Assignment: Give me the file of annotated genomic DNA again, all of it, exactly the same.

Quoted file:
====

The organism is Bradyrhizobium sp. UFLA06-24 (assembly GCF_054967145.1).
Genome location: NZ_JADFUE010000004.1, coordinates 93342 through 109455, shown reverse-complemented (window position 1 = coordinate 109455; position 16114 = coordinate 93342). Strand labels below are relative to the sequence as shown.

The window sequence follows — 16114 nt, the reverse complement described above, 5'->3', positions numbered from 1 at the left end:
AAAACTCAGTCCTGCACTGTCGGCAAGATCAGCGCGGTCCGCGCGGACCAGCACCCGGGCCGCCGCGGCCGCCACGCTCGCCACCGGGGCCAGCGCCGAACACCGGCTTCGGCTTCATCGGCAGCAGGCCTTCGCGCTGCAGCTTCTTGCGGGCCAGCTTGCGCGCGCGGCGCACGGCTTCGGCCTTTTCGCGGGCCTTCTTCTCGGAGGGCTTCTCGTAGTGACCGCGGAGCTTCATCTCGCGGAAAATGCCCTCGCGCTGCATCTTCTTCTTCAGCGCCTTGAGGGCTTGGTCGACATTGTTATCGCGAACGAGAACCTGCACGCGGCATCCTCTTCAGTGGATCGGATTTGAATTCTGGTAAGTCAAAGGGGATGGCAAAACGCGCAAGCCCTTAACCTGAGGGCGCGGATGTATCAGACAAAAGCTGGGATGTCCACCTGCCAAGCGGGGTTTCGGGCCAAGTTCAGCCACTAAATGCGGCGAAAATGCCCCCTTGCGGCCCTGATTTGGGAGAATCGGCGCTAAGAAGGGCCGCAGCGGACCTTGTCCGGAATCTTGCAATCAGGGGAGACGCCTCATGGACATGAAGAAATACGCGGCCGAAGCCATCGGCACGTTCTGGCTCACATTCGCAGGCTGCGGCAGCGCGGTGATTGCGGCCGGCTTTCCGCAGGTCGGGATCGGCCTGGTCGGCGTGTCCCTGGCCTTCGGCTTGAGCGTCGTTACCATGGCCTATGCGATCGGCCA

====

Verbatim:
The organism is Bradyrhizobium sp. UFLA06-24 (assembly GCF_054967145.1).
Genome location: NZ_JADFUE010000004.1, coordinates 93342 through 109455, shown reverse-complemented (window position 1 = coordinate 109455; position 16114 = coordinate 93342). Strand labels below are relative to the sequence as shown.

The window sequence follows — 16114 nt, the reverse complement described above, 5'->3', positions numbered from 1 at the left end:
AAAACTCAGTCCTGCACTGTCGGCAAGATCAGCGCGGTCCGCGCGGACCAGCACCCGGGCCGCCGCGGCCGCCACGCTCGCCACCGGGGCCAGCGCCGAACACCGGCTTCGGCTTCATCGGCAGCAGGCCTTCGCGCTGCAGCTTCTTGCGGGCCAGCTTGCGCGCGCGGCGCACGGCTTCGGCCTTTTCGCGGGCCTTCTTCTCGGAGGGCTTCTCGTAGTGACCGCGGAGCTTCATCTCGCGGAAAATGCCCTCGCGCTGCATCTTCTTCTTCAGCGCCTTGAGGGCTTGGTCGACATTGTTATCGCGAACGAGAACCTGCACGCGGCATCCTCTTCAGTGGATCGGATTTGAATTCTGGTAAGTCAAAGGGGATGGCAAAACGCGCAAGCCCTTAACCTGAGGGCGCGGATGTATCAGACAAAAGCTGGGATGTCCACCTGCCAAGCGGGGTTTCGGGCCAAGTTCAGCCACTAAATGCGGCGAAAATGCCCCCTTGCGGCCCTGATTTGGGAGAATCGGCGCTAAGAAGGGCCGCAGCGGACCTTGTCCGGAATCTTGCAATCAGGGGAGACGCCTCATGGACATGAAGAAATACGCGGCCGAAGCCATCGGCACGTTCTGGCTCACATTCGCAGGCTGCGGCAGCGCGGTGATTGCGGCCGGCTTTCCGCAGGTCGGGATCGGCCTGGTCGGCGTGTCCCTGGCCTTCGGCTTGAGCGTCGTTACCATGGCCTATGCGATCGGCCA